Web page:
‘I think the only person who would rejoice if we had a hiatus of several months in the leadership in Britain would be Vladimir Putin.

‘So I don’t think this is the moment for these discussions.’ 

Mr Hunt cast doubt on the PM’s ability to once again prove a Tory vote winner as he insisted it would be a ‘mistake’ to dismiss the party’s local election losses as ‘mid-term blues’.

He added: ‘The reason people vote Conservative is because they want economic growth, they want sound money, they want the prospect of lower taxes for their family.

‘None of those things are true at the moment. So the absolute priority for the Government must be to change from a high-inflation, low-growth economy to a low-inflation, high-growth economy.’

Asked if Mr Johnson was the best person to be Tory leader, Mr Hunt replied: ‘I hope he can turn things round because I don’t think this is the moment for a leadership contest.

‘But I would say this, I think the outcome of the next election will be decided not on personalities but on which party has the best long-term plans.

‘How do we defend democracy in a world where China is a bigger economy than the US? How do we spread wealth? How do we fix long-term problems in the NHS?’ 

Mr Hunt, who ran against Mr Johnson for the Conservative leadership in 2019, once again refused to rule out another leadership challenge

Mr Hunt, who ran against Mr Johnson for the Conservative leadership in 2019, once again refused to rule out another leadership challenge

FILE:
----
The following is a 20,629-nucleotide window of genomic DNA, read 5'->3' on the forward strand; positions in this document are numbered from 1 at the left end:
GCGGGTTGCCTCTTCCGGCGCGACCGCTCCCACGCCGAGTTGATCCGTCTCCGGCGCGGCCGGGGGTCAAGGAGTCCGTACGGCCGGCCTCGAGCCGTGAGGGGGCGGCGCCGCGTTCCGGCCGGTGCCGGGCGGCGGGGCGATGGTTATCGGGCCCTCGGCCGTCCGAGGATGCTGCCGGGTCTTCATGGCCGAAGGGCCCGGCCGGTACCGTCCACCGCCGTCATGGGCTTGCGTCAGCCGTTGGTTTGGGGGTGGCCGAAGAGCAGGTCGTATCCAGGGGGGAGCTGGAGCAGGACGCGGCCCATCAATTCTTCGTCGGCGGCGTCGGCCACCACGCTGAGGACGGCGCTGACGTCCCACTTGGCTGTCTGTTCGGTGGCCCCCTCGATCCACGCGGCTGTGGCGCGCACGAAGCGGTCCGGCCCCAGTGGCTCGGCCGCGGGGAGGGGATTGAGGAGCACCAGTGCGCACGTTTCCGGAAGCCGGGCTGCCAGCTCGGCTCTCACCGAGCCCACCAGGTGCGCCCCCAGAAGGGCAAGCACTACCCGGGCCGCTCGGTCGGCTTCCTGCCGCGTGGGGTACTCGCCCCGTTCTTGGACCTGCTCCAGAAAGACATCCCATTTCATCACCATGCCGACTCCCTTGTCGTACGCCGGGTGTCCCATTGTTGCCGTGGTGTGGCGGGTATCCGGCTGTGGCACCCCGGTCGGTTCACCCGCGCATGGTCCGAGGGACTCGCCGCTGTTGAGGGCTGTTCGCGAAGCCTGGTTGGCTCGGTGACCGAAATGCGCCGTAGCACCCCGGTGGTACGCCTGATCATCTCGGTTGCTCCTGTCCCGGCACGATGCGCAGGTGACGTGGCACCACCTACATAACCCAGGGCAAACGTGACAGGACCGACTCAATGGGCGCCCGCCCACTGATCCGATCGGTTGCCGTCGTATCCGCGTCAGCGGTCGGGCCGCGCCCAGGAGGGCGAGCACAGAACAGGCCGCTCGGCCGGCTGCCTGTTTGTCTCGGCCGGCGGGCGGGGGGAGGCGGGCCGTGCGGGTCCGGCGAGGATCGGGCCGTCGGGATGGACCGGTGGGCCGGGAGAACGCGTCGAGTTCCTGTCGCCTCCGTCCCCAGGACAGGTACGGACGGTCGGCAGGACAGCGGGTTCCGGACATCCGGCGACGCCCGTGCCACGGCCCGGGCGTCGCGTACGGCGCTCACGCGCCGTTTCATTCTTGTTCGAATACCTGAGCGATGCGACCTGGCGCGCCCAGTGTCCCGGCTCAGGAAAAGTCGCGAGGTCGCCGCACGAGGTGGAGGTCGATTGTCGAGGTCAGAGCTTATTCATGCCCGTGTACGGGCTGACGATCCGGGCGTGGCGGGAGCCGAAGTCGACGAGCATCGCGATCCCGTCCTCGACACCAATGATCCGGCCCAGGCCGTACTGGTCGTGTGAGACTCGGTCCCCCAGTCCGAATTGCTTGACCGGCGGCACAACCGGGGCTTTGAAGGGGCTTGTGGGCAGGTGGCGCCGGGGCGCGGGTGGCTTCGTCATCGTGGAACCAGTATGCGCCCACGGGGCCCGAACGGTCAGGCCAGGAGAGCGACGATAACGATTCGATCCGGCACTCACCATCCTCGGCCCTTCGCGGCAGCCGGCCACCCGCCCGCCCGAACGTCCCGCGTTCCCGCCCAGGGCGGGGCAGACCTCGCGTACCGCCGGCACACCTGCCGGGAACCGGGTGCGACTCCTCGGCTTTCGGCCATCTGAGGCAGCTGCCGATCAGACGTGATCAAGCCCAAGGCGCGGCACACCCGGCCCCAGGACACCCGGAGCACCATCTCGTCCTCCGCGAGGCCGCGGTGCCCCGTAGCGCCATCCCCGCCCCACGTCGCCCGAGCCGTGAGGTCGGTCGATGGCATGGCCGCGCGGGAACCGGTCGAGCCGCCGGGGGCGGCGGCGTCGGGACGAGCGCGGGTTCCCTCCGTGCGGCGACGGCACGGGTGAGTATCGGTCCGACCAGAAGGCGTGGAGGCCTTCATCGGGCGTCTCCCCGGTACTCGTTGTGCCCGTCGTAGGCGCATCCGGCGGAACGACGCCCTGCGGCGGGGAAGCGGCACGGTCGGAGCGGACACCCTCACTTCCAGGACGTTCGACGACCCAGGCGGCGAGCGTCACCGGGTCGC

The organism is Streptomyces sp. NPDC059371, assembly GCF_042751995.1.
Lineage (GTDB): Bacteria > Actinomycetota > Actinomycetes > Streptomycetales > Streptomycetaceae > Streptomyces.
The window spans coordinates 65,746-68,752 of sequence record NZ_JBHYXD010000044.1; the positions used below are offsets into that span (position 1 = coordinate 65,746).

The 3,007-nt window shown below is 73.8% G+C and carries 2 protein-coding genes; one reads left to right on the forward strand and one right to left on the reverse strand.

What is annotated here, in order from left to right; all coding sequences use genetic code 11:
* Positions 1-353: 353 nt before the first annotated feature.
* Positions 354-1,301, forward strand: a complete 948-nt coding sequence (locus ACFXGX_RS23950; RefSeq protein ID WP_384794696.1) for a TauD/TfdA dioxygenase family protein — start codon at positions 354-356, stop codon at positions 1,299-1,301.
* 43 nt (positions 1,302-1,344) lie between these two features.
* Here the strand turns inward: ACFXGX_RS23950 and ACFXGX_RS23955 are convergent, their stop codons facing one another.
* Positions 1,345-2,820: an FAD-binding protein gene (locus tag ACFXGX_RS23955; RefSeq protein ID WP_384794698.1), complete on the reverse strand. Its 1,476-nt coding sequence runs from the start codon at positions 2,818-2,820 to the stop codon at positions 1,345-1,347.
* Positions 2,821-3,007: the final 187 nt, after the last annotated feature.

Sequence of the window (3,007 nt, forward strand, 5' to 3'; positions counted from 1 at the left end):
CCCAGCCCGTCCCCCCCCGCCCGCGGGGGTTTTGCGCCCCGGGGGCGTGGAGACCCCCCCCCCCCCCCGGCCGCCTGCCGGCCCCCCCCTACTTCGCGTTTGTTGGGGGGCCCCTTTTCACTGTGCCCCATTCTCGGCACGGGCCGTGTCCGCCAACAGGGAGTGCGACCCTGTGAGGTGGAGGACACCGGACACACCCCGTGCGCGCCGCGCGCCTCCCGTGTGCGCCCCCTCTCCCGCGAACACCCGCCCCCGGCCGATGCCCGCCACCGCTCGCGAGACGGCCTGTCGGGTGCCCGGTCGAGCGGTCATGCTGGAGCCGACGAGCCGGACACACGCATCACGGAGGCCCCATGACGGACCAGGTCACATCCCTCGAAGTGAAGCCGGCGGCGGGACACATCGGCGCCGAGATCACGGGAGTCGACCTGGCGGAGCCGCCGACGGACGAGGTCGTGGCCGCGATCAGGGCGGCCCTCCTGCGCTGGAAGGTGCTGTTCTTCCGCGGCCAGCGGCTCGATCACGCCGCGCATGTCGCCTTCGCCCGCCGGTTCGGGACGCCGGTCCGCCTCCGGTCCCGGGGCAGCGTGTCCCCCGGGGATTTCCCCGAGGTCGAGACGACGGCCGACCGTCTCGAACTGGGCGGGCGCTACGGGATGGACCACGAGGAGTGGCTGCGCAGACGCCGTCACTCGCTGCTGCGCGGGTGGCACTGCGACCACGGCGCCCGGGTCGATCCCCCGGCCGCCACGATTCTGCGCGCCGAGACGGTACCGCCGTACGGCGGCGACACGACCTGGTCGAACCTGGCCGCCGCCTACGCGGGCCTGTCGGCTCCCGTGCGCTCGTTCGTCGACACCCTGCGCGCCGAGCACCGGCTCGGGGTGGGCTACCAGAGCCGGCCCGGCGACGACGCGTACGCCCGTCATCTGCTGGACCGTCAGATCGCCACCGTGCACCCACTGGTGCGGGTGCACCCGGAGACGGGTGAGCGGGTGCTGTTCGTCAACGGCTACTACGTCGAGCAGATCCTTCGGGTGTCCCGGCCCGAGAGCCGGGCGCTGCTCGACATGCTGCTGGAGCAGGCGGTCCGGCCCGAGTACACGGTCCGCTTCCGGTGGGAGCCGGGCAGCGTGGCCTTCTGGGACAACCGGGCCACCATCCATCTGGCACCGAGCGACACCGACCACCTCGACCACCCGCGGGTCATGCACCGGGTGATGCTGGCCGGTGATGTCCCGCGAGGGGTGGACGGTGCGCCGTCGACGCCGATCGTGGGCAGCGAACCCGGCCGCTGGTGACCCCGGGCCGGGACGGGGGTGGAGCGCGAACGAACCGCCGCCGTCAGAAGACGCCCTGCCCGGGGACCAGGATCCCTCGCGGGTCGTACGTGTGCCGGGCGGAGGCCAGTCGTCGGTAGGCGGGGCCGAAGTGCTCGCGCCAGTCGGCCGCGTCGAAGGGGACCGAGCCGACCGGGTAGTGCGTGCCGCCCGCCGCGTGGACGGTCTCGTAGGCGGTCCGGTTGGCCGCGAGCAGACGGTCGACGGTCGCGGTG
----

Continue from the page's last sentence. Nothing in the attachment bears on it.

Mr Hunt, who ran against Mr Johnson for the Conservative leadership in 2019, once again refused to rule out another leadership challenge

Mr Hunt, pictured with his wife Lucia, dodged a question on whether Mr Johnson is 'an honest man'

Mr Hunt, pictured with his wife Lucia, dodged a question on whether Mr Johnson is 'an honest man'

Mr Hunt, pictured with his wife Lucia, dodged a question on whether Mr Johnson is ‘an honest man’

Mr Hunt also dodged a question on whether Mr Johnson is ‘an honest man’.

He responded that ‘talking about personalities is not a helpful thing to do’, adding: ‘It’s a simple question but it’s not a helpful thing to do when I’ve just said we need to recognise the international situation is very serious and we need strong leadership from the PM we have.’

Mr Hunt called for fellow Tory MPs to ‘back the PM in the situation we’re in now’, as he described how the Ukraine was made it ‘impossible not to put things into perspective’.

He expressed his hope the party ‘can turn things round under the PM’s leadership’.

Asked if this meant he backed Mr Johnson to lead the Tories into the next general election, scheduled for 2024, Mr Hunt replied: ‘I very much hope so.’

Pressed on whether he would rather be the Conservative leader as the party sought to keep hold of its House of Commons majority, he added: ‘I know you would like to create a suggestion I would want something different, but I really hope we can (turn things around).

‘But I do also hope we recognise that in order to do that we have a big mountain to climb in terms of winning back the support of many of our core voters – not just in the south of England, but particularly in the south of England – who are very concerned at the situation we’re in.’